In an earlier Checker Maven column, we reported on what was then the upcoming unofficial Hawai`i State Checker Tournament, to be held at the Mililani Town Center in Central O`ahu. Today, we're happy to report further that the tournament was a grand success with an excellent organizational effort turned in by tournament director Geoffrey Pang.
The tournament took place on July 24, 2010, in the gazebo area of the Town Center. Nine adults and seven youth players turned out on a warm and sunny Hawaiian summer morning, with just the gentlest of cool breezes to accompany some very hot checker action.
Play took place in two sections, adult and youth; the format was single-knockout, random pairing, with each match played for the best of five games. The finals in each section were best of seven. Director Pang was aided by assistant tournament director Brandon Ho and a number of game referees. A Go-As-You-Please tournament open to all skill levels, the Director told players that the only real requirement was to have a good time and enjoy the games.
Action was fast and furious as with each successive round, the field got smaller, finally narrowing down to just two players in each section. It was time to play for the championship! The Keiki (children's) Section championship round came first. Championship contestants were Kobe and Prescott (in conjunction with our publication of photos, we only give first names for the protection of the children). After a spirited struggle, Kobe won the match, a $50 gift certificate, and the title of Unofficial Hawai`i State Keiki Checker Champion. Prescott won the title of runner-up and a $25 gift certificate.
The adult section finals took place between veteran player Harold Afuso and none other than your Checker Maven editor. Play went the full seven games with one win each and five draws. A sudden death phase then took place, and Mr. Afuso won the next game to become Unofficial Hawai`i State Checker Champion. With the title went a $100 gift certificate. Your editor was declared runner-up and received a very nice $50 gift certificate.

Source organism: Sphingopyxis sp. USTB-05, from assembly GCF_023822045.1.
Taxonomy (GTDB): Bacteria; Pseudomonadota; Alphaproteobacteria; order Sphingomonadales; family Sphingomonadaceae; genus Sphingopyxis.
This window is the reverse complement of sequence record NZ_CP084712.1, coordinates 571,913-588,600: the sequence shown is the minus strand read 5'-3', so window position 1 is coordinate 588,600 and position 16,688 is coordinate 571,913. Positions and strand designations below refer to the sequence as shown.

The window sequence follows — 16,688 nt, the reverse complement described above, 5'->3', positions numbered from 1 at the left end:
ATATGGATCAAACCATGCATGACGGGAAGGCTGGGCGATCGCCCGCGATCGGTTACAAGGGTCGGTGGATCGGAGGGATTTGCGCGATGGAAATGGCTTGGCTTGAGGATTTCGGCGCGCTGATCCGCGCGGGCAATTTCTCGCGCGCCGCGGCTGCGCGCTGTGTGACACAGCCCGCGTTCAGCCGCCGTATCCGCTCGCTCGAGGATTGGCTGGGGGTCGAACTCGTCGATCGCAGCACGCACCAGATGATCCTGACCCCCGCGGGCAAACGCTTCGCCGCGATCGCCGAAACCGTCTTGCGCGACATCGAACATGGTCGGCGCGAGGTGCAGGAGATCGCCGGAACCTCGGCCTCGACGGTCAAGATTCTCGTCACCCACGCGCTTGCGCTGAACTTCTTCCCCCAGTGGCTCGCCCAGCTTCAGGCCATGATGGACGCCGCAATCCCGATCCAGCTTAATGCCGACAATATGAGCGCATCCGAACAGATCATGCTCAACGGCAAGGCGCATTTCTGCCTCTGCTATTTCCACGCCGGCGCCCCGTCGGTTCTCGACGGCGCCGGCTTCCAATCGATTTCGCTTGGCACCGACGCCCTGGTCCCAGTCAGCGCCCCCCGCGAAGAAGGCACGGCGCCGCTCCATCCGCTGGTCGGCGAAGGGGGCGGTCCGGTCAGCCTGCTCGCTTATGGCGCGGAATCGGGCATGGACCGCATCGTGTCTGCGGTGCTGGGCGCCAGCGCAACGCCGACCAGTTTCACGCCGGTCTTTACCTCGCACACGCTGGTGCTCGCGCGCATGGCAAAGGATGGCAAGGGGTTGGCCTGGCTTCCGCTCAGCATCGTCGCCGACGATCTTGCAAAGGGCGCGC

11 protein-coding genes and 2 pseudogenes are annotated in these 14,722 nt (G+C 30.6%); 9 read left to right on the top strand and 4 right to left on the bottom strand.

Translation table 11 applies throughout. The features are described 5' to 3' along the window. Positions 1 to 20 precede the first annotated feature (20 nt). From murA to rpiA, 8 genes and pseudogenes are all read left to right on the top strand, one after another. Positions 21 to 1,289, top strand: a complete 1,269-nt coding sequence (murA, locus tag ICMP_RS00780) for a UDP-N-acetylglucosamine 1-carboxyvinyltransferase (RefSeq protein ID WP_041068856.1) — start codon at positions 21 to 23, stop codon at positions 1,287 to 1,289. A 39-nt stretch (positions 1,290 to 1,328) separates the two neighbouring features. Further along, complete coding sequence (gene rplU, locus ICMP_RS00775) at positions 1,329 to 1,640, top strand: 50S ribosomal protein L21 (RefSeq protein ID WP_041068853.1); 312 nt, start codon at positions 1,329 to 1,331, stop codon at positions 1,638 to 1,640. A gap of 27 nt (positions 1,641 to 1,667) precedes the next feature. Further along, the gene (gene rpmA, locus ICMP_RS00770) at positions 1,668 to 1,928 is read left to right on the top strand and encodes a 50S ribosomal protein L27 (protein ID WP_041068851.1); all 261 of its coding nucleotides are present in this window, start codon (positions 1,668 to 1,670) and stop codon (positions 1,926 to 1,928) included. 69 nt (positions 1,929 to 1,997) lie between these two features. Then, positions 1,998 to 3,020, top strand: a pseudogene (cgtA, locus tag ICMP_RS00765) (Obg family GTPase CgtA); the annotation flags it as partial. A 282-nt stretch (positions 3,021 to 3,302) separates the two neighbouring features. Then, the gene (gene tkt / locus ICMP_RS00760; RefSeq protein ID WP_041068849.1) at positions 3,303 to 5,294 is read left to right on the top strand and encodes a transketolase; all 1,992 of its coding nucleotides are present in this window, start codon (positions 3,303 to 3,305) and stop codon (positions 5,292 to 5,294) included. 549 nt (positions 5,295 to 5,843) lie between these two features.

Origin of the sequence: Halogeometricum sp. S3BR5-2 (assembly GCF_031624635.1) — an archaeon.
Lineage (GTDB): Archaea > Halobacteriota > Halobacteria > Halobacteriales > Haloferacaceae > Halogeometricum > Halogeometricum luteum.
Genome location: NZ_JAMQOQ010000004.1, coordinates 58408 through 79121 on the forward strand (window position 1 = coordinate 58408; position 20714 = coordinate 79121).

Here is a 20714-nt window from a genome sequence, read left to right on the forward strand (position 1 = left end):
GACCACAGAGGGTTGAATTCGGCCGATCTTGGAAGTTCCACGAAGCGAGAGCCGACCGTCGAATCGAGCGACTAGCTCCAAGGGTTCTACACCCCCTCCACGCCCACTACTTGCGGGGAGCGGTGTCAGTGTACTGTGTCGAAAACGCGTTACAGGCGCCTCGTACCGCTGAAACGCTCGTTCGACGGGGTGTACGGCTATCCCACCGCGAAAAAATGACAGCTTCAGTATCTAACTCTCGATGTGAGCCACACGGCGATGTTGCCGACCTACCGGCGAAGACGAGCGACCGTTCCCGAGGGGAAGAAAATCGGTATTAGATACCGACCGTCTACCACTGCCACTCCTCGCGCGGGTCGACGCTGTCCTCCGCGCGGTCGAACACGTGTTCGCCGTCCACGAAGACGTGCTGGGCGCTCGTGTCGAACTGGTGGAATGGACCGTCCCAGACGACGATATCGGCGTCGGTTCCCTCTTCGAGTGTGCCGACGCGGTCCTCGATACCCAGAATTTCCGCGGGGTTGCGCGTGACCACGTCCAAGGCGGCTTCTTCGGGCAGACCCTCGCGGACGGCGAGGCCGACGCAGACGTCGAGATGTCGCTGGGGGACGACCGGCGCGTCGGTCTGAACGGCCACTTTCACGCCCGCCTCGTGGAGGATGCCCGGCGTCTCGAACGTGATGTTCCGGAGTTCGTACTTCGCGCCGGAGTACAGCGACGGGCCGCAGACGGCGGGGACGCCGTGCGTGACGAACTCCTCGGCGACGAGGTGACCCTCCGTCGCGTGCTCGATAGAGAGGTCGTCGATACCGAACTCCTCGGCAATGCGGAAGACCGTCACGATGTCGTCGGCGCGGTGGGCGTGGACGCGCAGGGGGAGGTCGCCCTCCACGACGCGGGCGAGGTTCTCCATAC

And did the players have fun? If the photos in this column don't tell you that clearly enough, you can view our full, unedited set of photos here.
Director Pang describes himself simply as a checker enthusiast who wishes to promote checker play. Clearly, much time and effort went into this tournament, and Mr. Pang feels it was worthwhile. He is already planning next year's tournament, with an eye to working with the American Checker Federation to have the next tournament winner recognized officially as State Champion.
The Checker Maven thanks Mr. Pang for his efforts in promoting the great game of checkers in beautiful Hawai`i. We also want to thank the Town Center of Mililani for their civic-minded support of the tournament. Not only did they provide space and logistical assistance (at no charge), they donated $225 in prize money in the form of gift certificates. Hawaiian checker players certainly owe these folks thanks and patronage in recognition of their spirit of aloha.
Games weren't recorded, but we noted that the 9-14 Double Corner opening was seen frequently (and rather surprisingly). We looked through our library and found a game that was quite similar to one that we recall being played in the tournament. We'll give you the run-up to the diagram below and then ask you to finish the game by finding the winning path.
9-14 23-18 14x23 27x18 12-16 18-14 10x17 21x14 6-9 14-10 7x14 22-18 14x23 26x12 11-15 25-22 8-11 29-25 1-6 24-19 15x24 28x19 6-10 22-18 4-8 25-22 9-13 31-27 2-6 27-23 11-16 30-25 5-9 18-15 10-14 25-21---A
A---22-18 was necessary here for White to draw.
Now, picture yourself in Hawai`i at the Mililani Town Center gazebo. It's about 11 AM, the temperature is around 84 F, and there is a soft breeze off the mountains. It's your move. You're playing for the state championship and a very nice first prize award. And once you wrap up the game, you know you'll head back to the south shore for a cool drink, a swim in the Pacific, and a relaxing couple of hours on the beach. So let's get on with it!
Cinch the win, then click on Read More to check your solution. And if you couldn't make the tournament this year, plan a Hawaiian vacation for tournament time next year. You won't be disappointed!
While there are alternative wins, this one is most spectacular, and well worth your while to play through to the end. Fireworks worthy of Madame Pele herself!
3-7 12x3 7-10 19x12 10x26 3-7 26-30 7-11 30-25 22-17 13x22 12-8 22-26 11-15 26-31 8-3 9-13 3-7 6-9 7-2 25-22 2-6 14-18 15-19 9-14 6-9 22-26 19-15 18-22 9x25 13-17 21x14 31-27 32x23 26x17 Black Wins.